What to do about Moss and Lichen in the Garden

The garden is frozen in suspended animation. Hints of catkins, tips of buds and bulbs, an army of daffodils, hyacinths, and forget-me-nots in waiting. But the moss on the lawn is growing fast. What is moss for? I did some research.

Moss on the lawn
Moss is Bad

Gardening websites talk darkly about bad drainage, poor soil, and infestation. There are instructions about raking, and chemical treatments to stop moss turning grass into soggy sludge. It is scary stuff. The children who live here need good turf for their football practice. It’s going to take gallons of chemicals, and several weeks with a rake, to sort this lot out.  

Moss is Good

Moss is the ancestor of all plants.  There are 22,000 species worldwide. I did a count outside and found three. Only 21,997 to go.

Beautiful Moss

One in 22,000

Japanese gardens have moss lawns to create calm and stillness. A house with a moss roof will be perfectly insulated. Moss makes trees glow and turns them into places where trolls might live.

It produces oxygen, houses insects, and has tough spores to survive drought and spring to life with rain. It is an environmental indicator. Polluted areas don’t have a moss problem.


Put the rake down and move the goalposts to the bit of lawn that has the least moss and see what happens.


This is a perfectly good training area.

Two goalkeepers are better than one

Two goalies are better than one.

Then I spotted Lichen.

Lichen on a tree

Check out https://www.instagram.com/clare_seal_maker/ for more pictures. She’s the one who reminded me to spot it.

What is Lichen?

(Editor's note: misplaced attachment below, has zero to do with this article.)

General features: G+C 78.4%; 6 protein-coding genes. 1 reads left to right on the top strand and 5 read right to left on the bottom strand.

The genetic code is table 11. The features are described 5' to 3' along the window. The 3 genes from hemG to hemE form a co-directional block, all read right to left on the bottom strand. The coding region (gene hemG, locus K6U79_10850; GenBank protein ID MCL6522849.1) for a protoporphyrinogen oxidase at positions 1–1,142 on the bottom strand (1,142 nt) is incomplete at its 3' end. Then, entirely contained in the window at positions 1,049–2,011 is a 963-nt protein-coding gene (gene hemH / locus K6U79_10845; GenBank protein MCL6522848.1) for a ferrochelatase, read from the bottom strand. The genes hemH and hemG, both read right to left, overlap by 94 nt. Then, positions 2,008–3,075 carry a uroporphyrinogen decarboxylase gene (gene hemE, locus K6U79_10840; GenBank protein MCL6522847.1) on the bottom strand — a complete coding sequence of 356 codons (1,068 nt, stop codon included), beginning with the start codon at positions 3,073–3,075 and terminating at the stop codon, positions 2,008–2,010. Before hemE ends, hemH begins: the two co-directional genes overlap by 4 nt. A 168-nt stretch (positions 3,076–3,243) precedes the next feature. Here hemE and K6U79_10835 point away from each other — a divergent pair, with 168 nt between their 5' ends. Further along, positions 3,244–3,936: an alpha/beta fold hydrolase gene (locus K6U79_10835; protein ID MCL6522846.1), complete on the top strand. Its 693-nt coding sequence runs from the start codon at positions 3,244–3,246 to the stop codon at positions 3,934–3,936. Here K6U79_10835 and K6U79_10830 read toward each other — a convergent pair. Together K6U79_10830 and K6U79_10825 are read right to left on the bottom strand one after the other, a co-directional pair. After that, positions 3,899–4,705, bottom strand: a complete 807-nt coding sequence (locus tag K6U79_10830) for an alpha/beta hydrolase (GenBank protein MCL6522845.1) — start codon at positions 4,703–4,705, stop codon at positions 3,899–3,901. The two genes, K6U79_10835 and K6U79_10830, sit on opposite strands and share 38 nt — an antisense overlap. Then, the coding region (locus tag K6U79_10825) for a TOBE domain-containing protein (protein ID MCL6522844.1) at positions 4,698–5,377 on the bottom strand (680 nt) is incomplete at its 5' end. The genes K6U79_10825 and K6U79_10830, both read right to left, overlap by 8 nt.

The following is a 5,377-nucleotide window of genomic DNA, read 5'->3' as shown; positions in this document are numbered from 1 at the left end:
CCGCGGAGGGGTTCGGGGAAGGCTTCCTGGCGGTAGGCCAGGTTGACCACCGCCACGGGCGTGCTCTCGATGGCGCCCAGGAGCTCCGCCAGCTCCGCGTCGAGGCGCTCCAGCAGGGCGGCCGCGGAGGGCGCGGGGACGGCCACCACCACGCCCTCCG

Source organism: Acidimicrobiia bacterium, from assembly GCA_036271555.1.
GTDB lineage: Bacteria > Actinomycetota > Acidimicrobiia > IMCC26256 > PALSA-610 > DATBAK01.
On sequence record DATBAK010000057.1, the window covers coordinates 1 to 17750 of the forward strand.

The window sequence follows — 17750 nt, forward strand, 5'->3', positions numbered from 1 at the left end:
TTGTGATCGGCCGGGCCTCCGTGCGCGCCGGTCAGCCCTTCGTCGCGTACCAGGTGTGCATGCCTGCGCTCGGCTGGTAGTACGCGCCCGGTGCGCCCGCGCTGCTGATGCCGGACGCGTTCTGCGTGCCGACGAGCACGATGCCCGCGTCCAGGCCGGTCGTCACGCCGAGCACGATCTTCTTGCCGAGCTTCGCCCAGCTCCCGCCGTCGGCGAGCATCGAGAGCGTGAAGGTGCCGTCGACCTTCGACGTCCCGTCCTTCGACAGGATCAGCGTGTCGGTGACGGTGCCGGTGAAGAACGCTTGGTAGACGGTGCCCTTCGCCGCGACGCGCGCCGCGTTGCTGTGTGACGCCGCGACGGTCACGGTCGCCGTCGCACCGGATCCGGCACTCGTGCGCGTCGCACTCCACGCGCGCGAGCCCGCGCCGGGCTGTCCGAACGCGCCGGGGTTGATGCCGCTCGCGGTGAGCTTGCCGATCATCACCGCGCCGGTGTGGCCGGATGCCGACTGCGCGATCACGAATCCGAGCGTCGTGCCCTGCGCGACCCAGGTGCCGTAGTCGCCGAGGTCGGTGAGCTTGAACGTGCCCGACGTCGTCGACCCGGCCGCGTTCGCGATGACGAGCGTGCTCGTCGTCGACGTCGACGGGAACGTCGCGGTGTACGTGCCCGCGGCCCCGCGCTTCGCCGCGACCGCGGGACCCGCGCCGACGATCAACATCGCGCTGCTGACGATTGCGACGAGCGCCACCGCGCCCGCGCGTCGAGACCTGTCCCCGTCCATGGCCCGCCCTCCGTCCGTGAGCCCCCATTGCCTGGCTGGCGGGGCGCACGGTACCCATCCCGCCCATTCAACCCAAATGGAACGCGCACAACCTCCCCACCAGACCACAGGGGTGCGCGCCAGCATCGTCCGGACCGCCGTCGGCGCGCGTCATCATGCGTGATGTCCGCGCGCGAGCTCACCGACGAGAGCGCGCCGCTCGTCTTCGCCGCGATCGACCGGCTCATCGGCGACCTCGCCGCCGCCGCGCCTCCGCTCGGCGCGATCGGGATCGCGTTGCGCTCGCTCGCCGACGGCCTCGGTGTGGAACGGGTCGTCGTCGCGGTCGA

It’s a symbiotic mix mixture of fungus and algae that lives on fresh air. There are over 20,000 types and it covers 7% of the planet, especially in the Arctic where reindeer eat it.

It traps moisture. Rocks covered with lichen will eventually break down and turn to soil. DIY shops are full of information on which chemicals kill it fastest, with warnings about what it will do to walls if you don’t use them.

Lichen destroying stone

Here is some lichen working hard on turning stone to earth.  It should be done in 100 years or maybe 1,000?

It produces oxygen and is a better environmental indicator than moss. Scientists use it to detect air pollution, ozone depletion, and even metal contamination. If you need to know if these problems are going on near you, look around for lichen. If you can’t see any, they probably are.

Noticing things is compulsive, especially when all walks have to be local and are exactly the same each day. Here’s a new hobby to try, inspired by the heady days of spring 2020 when windows across the UK were adorned with tributes to the NHS

Dead rainbow spotting

They are everywhere. The average is 5-10 per hour round here. See them lurking, forgotten in windows, with fading crayon work and drooping corners. Or check out paths and patios for sodden sculptures and boards. I am working out a points system for the saddest ones.  This is the winner so far.

Dead Rainbow

This one is worth 10 points

But the vaccines are coming. Boris bleats about them daily, as if he made them himself. He’s hoping we will forget what he did last year. How long before he starts pointing out that we have more vaccines than New Zealand?

It is beyond exciting to drive past our health centre and see the queue. The police presence brings added importance to it all.

Police at the vaccination centre

This photo does not exactly capture the excitement. That is because it feels a bit dodgy photographing police so I did it on the sly. But it is proof that vaccines are happening.

Let’s hope there will be enough for everybody. This virus will know if we are not all in this together. That’s what viruses like best.

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